Parents turn to corporal punishment for many reasons. They might have been raised with corporal punishment themselves, they don’t know other parenting styles to use as an alternative or simply because nothing else seems to work. There are many problems that can arise and even worsen when spanking a child. It models aggression, and children are more likely to do what their parents do than do what their parents say. It can make the child feel shamed as they see themselves as “bad” and can develop some issues with self-esteem. A child who feels shame won’t learn or be motivated to improve their behaviour. It isn’t a parenting style that you can follow after the child reaches a certain age, therefore children will outgrow corporal punishment as they get older and parents should find an alternative way to punish their child, taking away an electronic device for a day can be more effective than spanking the child. Too often parents rely on corporal punishment to fix behavioural problems which could end up developing the problems further. Parents should explore all types of disciplinary styles, but most don’t search for an alternative.

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​To conclude, corporal punishment has been a parenting style for a long time and used throughout generations. It would be very difficult to eliminate all corporal punishment in the household, as it is often not seen, and it is allowed in section 43 of the Criminal code. Parents are going to parent their child how they deem acceptable but there needs to be more education on the effects of corporal punishments and other methods of punishment that they can impose. There is not one sole way of parenting a child properly, and every parent has a right to choose how to discipline their child. With further overall education on corporal punishment, we can change the way society views it. Overall corporal punishment can be used effectively, but how often, how severe and the reason is not always appropriate. One child in a household may correct their behaviour after having corporal punishment and the other sibling in the household may not, where the removal of an electronic device may be their corrective form of punishment. Corporal punishment shouldn’t be the only form of punishment used on a child as it is extreme and should be used as a last resort.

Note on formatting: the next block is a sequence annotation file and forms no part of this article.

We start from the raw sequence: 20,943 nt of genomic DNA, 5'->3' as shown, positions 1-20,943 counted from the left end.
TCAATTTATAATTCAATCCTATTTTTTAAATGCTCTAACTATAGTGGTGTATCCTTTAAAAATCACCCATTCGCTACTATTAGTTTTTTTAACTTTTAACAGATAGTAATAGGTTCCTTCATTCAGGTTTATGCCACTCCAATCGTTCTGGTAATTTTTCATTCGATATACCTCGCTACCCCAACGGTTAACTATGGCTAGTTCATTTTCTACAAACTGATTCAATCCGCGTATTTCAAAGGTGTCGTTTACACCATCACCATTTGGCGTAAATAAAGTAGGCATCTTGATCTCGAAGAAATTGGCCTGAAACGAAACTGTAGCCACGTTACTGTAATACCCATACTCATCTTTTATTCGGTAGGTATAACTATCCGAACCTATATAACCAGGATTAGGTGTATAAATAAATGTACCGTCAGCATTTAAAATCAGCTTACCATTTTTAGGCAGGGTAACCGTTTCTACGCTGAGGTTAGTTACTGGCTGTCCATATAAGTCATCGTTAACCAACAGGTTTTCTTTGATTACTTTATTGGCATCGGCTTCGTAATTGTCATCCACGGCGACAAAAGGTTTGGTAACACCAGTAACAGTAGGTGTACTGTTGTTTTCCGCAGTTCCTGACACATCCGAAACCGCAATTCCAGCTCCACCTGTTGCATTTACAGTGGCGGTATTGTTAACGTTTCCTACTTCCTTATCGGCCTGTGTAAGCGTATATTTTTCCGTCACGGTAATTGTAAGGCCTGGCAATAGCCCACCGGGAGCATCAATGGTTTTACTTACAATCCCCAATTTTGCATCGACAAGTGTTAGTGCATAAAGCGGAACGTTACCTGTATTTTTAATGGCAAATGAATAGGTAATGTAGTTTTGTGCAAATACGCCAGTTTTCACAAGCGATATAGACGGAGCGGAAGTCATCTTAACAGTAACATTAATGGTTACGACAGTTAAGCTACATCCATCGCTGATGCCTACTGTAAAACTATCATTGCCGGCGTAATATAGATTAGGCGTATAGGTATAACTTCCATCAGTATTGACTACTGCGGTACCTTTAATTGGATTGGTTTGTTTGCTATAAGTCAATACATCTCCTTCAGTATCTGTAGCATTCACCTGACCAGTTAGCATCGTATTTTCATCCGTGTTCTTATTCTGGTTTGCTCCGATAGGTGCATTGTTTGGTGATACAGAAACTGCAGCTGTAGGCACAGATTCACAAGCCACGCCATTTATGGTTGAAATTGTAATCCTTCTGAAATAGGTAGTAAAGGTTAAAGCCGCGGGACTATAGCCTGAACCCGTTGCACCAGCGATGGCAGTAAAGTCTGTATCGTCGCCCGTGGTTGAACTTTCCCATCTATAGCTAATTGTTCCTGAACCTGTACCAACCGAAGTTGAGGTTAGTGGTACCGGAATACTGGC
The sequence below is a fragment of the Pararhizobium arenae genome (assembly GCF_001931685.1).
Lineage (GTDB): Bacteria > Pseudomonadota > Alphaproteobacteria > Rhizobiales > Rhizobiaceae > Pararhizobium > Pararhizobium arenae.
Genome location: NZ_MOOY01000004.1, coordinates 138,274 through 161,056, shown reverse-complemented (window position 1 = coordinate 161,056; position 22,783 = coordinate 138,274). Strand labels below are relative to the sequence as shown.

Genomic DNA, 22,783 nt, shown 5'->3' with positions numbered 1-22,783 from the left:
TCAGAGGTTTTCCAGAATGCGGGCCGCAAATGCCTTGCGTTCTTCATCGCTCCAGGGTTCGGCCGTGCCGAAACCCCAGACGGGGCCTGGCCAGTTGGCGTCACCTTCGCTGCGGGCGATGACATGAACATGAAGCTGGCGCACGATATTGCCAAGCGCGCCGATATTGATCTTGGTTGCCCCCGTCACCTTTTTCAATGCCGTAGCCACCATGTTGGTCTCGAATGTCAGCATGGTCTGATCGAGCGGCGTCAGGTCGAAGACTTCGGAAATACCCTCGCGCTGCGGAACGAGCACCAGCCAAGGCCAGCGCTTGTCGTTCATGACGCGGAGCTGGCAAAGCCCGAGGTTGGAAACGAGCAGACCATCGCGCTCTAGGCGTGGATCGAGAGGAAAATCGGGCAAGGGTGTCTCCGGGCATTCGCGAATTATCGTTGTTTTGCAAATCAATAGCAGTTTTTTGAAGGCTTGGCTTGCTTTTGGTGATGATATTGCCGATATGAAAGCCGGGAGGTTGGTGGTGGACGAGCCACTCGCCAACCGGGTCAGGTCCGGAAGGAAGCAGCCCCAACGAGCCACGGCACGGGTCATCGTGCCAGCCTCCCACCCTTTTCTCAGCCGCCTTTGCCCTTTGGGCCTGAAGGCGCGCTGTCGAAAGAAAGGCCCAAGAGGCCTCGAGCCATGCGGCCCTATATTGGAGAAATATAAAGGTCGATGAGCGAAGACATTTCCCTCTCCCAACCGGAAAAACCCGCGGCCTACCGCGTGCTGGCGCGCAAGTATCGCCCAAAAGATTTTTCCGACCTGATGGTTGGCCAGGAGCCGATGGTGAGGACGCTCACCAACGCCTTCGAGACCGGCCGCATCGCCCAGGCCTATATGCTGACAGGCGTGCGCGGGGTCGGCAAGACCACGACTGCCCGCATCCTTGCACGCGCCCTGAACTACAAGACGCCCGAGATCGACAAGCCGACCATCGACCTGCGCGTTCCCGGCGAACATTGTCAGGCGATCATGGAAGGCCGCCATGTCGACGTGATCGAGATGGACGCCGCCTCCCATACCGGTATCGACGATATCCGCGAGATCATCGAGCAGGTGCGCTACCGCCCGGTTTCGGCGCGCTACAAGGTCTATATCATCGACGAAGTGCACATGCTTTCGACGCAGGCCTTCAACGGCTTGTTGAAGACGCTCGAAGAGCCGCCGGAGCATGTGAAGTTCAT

Works Cited

  1. Benjet, C., Kazdin, A. E., & Spanking, C. T. F. O. A. (2003). Corporal punishment by parents and its impact on children: Challenges for public health and implications for research. Aggressive Behavior, 29(6), 531-548.
  2. Durrant, J. E. (2008). The law and corporal punishment in Canada. Child Abuse Review, 17(2), 83-101.
  3. Gershoff, E. T., & Grogan-Kaylor, A. (2016). Spanking and child outcomes: Old controversies and new meta-analyses. Journal of Family Psychology, 30(4), 453-469.
  4. Gershoff, E. T., Lansford, J. E., Sexton, H. R., Davis-Kean, P., & Sameroff, A. J. (2012). Longitudinal links between spanking and children's externalizing behaviors in a national sample of White, Black, Hispanic, and Asian American families. Child Development, 83(3), 838-843.
  5. Larzelere, R. E., & Kuhn, B. R. (2005). Comparing child outcomes of physical punishment and alternative disciplinary tactics: A meta-analysis. Clinical Child and Family Psychology Review, 8(1), 1-37.
  6. Larzelere, R. E., & Kuhn, B. R. (2014). Patterns and outcomes of spanking and verbal punishment by age 3 and age 5. Parenting, Science and Practice, 14(2), 71-94.
  7. Lansford, J. E., Wager, L. B., Bates, J. E., Dodge, K. A., & Pettit, G. S. (2012). Forms of spanking and children's externalizing behaviors. Family Relations, 61(2), 224-236.
  8. O'Leary, S. G., & Vidmar, M. (2005). Marital aggression, co-parenting, and preschoolers' externalizing behavior in families with paternal alcoholism. Journal of Child and Family Studies, 14(3), 343-358.
  9. Strassberg, Z., Dodge, K. A., Pettit, G. S., & Bates, J. E. (1994). Spanking in the home and children's subsequent aggression toward kindergarten peers. Development and Psychopathology, 6(3), 445-461.
  10. Talwar, V., Carlson, S. M., & Lee, K. (2011). Effects of a punitive environment on children's executive functioning: A natural experiment. Journal of Experimental Child Psychology, 108(3), 542-560.